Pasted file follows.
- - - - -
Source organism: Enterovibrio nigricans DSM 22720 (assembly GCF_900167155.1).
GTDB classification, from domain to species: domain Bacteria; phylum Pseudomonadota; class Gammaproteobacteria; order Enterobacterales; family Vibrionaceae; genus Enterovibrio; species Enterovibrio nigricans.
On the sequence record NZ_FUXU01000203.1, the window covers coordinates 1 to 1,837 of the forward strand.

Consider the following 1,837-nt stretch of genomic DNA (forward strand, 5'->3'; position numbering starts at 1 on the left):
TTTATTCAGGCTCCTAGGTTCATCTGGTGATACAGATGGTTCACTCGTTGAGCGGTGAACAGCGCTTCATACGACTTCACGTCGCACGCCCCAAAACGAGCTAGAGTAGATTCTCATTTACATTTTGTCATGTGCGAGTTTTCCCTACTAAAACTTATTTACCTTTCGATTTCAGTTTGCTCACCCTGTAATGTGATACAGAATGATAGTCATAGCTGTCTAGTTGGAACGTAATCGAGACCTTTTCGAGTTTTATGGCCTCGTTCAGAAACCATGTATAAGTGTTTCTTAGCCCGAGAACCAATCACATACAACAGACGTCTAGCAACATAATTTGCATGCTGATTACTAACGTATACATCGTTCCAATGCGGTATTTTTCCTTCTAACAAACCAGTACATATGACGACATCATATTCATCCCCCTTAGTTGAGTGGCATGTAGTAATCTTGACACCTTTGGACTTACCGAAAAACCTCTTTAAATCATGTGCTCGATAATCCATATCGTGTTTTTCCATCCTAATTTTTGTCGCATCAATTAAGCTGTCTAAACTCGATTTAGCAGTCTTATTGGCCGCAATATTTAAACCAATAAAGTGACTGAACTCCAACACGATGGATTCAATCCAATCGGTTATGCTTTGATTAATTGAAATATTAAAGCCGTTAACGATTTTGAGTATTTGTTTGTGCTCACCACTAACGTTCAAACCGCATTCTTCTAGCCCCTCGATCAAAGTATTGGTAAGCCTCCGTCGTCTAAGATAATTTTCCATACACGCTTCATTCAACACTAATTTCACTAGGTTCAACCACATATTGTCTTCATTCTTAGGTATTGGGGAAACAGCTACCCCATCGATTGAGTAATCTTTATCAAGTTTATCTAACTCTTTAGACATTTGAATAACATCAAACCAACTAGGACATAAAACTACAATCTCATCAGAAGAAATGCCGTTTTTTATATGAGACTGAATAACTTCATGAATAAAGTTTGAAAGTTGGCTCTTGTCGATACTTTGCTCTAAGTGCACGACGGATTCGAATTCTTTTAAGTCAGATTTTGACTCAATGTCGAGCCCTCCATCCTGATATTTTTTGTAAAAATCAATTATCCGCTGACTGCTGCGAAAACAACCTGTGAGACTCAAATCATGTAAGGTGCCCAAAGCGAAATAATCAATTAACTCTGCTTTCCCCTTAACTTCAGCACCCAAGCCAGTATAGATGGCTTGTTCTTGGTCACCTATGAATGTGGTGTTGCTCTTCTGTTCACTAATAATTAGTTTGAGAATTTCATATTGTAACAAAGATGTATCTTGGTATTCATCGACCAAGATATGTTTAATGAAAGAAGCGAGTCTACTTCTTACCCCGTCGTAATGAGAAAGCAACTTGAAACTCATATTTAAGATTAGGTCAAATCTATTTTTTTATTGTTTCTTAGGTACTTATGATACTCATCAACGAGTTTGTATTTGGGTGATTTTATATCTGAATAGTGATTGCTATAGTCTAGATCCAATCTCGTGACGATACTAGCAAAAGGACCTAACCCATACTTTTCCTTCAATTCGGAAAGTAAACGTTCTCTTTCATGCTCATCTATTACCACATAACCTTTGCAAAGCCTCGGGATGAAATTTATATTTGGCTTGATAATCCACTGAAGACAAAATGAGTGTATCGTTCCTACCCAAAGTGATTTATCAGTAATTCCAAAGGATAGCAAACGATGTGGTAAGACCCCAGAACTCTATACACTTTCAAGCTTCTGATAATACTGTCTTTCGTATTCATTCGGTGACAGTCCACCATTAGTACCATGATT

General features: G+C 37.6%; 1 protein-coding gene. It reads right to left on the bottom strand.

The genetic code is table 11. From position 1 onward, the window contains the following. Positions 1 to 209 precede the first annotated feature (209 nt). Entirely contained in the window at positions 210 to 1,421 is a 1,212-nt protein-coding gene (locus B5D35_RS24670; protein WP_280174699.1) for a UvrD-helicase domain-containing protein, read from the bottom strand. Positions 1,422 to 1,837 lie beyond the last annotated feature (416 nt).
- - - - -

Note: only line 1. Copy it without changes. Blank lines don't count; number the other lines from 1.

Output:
Source organism: Enterovibrio nigricans DSM 22720 (assembly GCF_900167155.1).